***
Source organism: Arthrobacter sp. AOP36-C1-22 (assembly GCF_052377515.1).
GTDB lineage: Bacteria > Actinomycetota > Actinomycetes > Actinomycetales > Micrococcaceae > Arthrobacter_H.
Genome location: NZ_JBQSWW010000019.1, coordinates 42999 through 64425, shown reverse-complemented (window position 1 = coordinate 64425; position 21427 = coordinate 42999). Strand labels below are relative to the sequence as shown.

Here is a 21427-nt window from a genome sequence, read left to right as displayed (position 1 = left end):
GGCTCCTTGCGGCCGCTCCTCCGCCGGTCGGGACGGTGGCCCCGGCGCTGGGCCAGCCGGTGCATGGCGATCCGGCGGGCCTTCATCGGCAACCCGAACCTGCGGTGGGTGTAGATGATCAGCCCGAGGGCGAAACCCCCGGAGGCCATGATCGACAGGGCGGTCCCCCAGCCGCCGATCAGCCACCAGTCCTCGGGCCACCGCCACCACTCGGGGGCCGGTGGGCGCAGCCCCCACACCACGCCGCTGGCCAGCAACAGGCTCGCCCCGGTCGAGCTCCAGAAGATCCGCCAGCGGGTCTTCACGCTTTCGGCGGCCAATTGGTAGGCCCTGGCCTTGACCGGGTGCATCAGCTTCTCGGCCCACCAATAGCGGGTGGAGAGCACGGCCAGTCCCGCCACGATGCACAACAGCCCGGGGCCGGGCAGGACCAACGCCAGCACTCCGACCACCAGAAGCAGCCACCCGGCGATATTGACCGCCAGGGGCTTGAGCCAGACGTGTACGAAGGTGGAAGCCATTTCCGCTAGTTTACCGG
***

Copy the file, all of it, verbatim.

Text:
Source organism: Arthrobacter sp. AOP36-C1-22 (assembly GCF_052377515.1).
GTDB lineage: Bacteria > Actinomycetota > Actinomycetes > Actinomycetales > Micrococcaceae > Arthrobacter_H.
Genome location: NZ_JBQSWW010000019.1, coordinates 42999 through 64425, shown reverse-complemented (window position 1 = coordinate 64425; position 21427 = coordinate 42999). Strand labels below are relative to the sequence as shown.

Here is a 21427-nt window from a genome sequence, read left to right as displayed (position 1 = left end):
GGCTCCTTGCGGCCGCTCCTCCGCCGGTCGGGACGGTGGCCCCGGCGCTGGGCCAGCCGGTGCATGGCGATCCGGCGGGCCTTCATCGGCAACCCGAACCTGCGGTGGGTGTAGATGATCAGCCCGAGGGCGAAACCCCCGGAGGCCATGATCGACAGGGCGGTCCCCCAGCCGCCGATCAGCCACCAGTCCTCGGGCCACCGCCACCACTCGGGGGCCGGTGGGCGCAGCCCCCACACCACGCCGCTGGCCAGCAACAGGCTCGCCCCGGTCGAGCTCCAGAAGATCCGCCAGCGGGTCTTCACGCTTTCGGCGGCCAATTGGTAGGCCCTGGCCTTGACCGGGTGCATCAGCTTCTCGGCCCACCAATAGCGGGTGGAGAGCACGGCCAGTCCCGCCACGATGCACAACAGCCCGGGGCCGGGCAGGACCAACGCCAGCACTCCGACCACCAGAAGCAGCCACCCGGCGATATTGACCGCCAGGGGCTTGAGCCAGACGTGTACGAAGGTGGAAGCCATTTCCGCTAGTTTACCGG